Rub the bird down with butter, then take fresh rosemary and thyme, I mean fresh picked from your plants in the garden, take a couple of sprigs and place them under the skin and inside the cavity, then put the bird in an aluminum pan and fill it half full of 50/50 mix of chicken broth and white wine, then cook it to temp--170--you will have no problem with finding flavor, and it is very moist!
Sun Feb 08, 2004 5:41 pm
I have done the brining trick and it does add more flavor. Also, the day before I grill my chicken (bear can al carte) I will rub the chicken inside and out with my favorite chicken rub and wrap it tight in cling wrap and grill it the next day.
I have to concur with 2beast- in order to get deep down flavor, inject it. There are many flavors to choose from, and the flavor will go all the way to the bone. Also have to try that wishbone ranch seasoning rub- thanks for the great ideas 2beast!
I agree with either a brine or an injection. For injection I like a garlic herb, usually store bought. For the brine this is the favorite in my house. It's ala Emeril (sorry Steve).
1 cup fresh lemon juice
3/4 cup orange juice
1 cup kosher salt
1 cup packed light brown sugar
1 cup chopped yellow onions
2 oranges, halved
2 jalapenos, minced (with their seeds)
1/4 cup chopped fresh cilantro
2 tablespoons chopped garlic
1 tablespoon chili powder
1 tablespoon ground cumin
1 teaspoon dried oregano, preferably Mexican
That sounds like a winner GS! I'm sure for the moisture factor water and salt will do, but this sounds like it'll really kick it up. Time to cut and paste for I will definately do this on the next OSR (oven stuffer roaster). Cheers.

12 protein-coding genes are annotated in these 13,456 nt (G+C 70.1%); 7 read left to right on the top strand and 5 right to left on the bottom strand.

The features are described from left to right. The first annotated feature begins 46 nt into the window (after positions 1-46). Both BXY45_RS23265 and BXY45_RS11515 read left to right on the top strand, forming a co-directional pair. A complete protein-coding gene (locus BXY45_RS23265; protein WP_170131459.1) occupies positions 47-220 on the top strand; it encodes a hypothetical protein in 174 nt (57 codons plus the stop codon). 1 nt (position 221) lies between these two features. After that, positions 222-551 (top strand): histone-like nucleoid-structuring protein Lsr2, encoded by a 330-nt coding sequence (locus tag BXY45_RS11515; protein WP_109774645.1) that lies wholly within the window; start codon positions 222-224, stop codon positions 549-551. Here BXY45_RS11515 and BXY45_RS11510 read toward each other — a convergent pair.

Do you do this overnight GS?
The first time I used this brine I did turkey breasts and they were great (after about 24 hours) using the same batch of brine (It just seemed like a waste to dump it right away) I brined 2 trays of chicken pieces for about 3 days, which was more than I planed but kept getting pushed back. They were great!
Hey guys don’t forget the soy sauce. It’s a perfect brine. After all, what is a brine? It’s a salty solution. Soy sauce is nothing but a salty solution. Except with soy sauce you get that extra depth of flavor. I like to use it to brine fish and poultry. Just add your favorite spices and other flavor (lemon or orange), and you’ll have a perfect brine solution. If it’s too salty for you, just cut it down with some water.
I heartily agree with brining and rotissing any bird. For extra flavor, make fresh herb paste and spread it under the skin of said bird. Steve talks about it in HTG with the rotisserie game hen recipe.
How lovely it is to do nothing and then rest afterwards